Our Volunteers and the Stories they write.
The volunteer researchers who research, write and review the stories that you can see in our STORIES section of the web site have an age range from the 20s to the 80s. Their level of research skills, writing skills and technical skills range from beginner to advanced and their level of education from GCSE to master’s degrees. They work remotely from each other. Most live around the Epsom area but others are dotted around the UK and even overseas. Most have never met more than one or two of their colleagues on this project. However, we all work collaboratively, learning from each other and developing our knowledge and skills to make sure that the lives of the people who are buried in the cemetery and their families are represented as well as we are able. We are a team, supporting each other in our work and respecting each other’s research and writing.
Our volunteers all have two very important things in common. They answered a call for help to save a cemetery from being developed AND they are committed to giving their energy, their passion, their precious time and even money to research and write the stories that you see here on our website. They are doing this voluntarily to help protect Horton Cemetery from development in perpetuity. We have no full-time professional researchers; quite the opposite we are all amateurs.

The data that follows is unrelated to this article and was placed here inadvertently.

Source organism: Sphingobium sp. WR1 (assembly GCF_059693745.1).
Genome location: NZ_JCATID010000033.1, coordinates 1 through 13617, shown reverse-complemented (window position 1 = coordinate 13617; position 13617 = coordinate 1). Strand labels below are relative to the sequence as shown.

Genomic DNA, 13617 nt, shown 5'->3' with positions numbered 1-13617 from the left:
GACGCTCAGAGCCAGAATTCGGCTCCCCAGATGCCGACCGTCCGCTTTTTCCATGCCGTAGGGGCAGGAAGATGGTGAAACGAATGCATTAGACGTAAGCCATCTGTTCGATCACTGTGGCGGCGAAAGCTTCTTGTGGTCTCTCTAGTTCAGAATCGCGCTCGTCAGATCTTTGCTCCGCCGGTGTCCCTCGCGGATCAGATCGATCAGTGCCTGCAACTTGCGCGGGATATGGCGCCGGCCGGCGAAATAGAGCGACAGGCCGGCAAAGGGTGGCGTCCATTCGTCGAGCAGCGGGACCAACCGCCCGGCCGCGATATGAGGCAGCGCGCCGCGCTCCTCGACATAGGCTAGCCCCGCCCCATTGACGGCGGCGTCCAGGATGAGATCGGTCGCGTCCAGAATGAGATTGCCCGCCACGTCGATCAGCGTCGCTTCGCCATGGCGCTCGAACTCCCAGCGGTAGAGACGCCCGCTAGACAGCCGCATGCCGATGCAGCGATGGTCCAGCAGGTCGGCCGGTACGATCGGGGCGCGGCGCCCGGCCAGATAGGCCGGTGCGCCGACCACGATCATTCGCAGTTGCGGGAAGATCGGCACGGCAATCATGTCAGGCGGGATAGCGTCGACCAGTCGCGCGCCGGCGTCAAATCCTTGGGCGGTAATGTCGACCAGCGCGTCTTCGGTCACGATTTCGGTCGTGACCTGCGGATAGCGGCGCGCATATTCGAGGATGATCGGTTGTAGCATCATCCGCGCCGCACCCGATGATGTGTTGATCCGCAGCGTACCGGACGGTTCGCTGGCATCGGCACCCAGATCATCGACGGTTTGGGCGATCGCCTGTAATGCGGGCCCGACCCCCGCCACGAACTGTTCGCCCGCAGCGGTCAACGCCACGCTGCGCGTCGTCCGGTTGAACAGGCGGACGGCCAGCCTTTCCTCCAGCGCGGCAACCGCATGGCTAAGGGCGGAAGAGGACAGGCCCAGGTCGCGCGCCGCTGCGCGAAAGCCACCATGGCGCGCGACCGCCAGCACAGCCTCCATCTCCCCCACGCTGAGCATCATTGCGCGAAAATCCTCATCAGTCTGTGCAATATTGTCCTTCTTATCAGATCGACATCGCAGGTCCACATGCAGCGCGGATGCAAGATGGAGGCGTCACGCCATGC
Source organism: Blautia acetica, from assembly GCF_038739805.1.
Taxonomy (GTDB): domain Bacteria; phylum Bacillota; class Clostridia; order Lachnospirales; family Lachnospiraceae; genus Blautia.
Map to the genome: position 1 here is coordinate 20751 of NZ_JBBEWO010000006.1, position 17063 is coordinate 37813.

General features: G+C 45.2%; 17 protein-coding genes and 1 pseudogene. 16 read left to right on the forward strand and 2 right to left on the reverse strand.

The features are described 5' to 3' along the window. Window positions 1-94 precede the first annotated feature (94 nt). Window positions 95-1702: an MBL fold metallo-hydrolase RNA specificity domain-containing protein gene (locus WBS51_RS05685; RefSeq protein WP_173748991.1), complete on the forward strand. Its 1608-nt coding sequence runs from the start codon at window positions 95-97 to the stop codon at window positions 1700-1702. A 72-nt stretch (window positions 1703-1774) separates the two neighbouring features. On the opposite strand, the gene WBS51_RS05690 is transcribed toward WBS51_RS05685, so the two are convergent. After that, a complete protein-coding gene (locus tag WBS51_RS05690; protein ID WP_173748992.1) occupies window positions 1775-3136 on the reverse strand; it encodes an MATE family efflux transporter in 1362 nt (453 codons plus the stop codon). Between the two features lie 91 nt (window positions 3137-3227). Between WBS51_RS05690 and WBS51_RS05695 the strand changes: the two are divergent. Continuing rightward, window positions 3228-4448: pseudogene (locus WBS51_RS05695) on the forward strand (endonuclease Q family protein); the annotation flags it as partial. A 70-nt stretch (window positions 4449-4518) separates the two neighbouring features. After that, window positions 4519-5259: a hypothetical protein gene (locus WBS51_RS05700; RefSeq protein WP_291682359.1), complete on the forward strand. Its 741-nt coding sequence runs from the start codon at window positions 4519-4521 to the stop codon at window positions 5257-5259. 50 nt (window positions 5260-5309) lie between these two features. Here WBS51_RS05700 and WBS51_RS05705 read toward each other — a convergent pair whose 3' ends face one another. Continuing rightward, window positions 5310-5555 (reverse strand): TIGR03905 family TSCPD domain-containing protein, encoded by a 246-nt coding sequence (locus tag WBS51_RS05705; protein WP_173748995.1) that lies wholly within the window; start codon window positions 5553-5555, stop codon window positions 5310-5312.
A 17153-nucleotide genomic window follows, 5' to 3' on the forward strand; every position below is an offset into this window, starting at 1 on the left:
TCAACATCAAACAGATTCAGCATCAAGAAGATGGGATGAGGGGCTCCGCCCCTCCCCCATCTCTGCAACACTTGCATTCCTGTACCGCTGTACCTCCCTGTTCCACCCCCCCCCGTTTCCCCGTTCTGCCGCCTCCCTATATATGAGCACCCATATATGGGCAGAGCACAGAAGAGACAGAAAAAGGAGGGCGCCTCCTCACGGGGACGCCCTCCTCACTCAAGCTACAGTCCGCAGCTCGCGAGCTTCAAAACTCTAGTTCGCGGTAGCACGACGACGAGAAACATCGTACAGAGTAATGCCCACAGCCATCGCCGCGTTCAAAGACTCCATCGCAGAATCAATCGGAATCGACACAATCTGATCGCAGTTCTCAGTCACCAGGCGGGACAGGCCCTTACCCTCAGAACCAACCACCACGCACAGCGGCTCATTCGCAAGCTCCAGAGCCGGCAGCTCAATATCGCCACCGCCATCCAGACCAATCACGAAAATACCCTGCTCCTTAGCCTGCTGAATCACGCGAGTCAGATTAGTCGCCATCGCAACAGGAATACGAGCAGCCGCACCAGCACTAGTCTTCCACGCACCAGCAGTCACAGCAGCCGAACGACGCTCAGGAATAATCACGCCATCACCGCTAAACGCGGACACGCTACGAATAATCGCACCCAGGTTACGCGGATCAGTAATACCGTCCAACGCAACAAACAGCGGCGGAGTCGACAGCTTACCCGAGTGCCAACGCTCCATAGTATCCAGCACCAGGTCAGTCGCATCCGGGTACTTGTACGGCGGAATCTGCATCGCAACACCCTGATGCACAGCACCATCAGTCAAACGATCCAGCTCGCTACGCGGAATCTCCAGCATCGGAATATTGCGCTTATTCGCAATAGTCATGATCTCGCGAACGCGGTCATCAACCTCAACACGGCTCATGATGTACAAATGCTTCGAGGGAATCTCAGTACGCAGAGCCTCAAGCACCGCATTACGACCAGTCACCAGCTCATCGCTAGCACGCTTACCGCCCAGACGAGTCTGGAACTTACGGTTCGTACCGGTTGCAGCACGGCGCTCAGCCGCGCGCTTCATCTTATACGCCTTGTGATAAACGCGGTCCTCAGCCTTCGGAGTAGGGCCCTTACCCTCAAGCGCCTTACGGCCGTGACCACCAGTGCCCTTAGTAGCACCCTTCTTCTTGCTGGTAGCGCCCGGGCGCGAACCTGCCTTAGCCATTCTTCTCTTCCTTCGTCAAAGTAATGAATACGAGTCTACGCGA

Our stories are written from the heart with each researcher being encouraged to use their own writing style. They are displaying great courage putting the results of their research, written in their own words, “out there” for all the world to see. Many members of our team have never done anything like this before. They are bringing the long forgotten and abandoned people in this cemetery, and the times that they lived in, “back to life”. In so doing they let these long-buried people speak, something that, as most of their stories will show you, they will have had little if any chance of doing while they were alive. Listen to what they tell you and learn of their poverty, anguish, courage, their love for their families, the certain loneliness of the abandoned, their desperation, their unremitting suffering and, at their life’s end, see them buried and lost in an unmarked grave in Epsom.
Up until recently we have had next to no access to physical archives. This means that currently nearly all of the stories have been created using online resources such as commercial genealogy sites like Find My Past and Ancestry and other resources such as the UK General Register Office, Family Search, and Free Births, Marriages and Deaths. We have also made use of the invaluable British Newspaper Archive. As CoViD comes more under control and our physical national, county, and local archives become more accessible we will have access to more information, particularly from the London Metropolitan Archives and Surrey History Centre. This will enable us to enhance our stories and fill gaps. We know as researchers that rarely is there nothing more that can be discovered. As our stories are read by more and more people we hope to be contacted by relatives of these unfortunate and unintended Epsom residents. We may be able to add more information to the stories through communication with these relatives.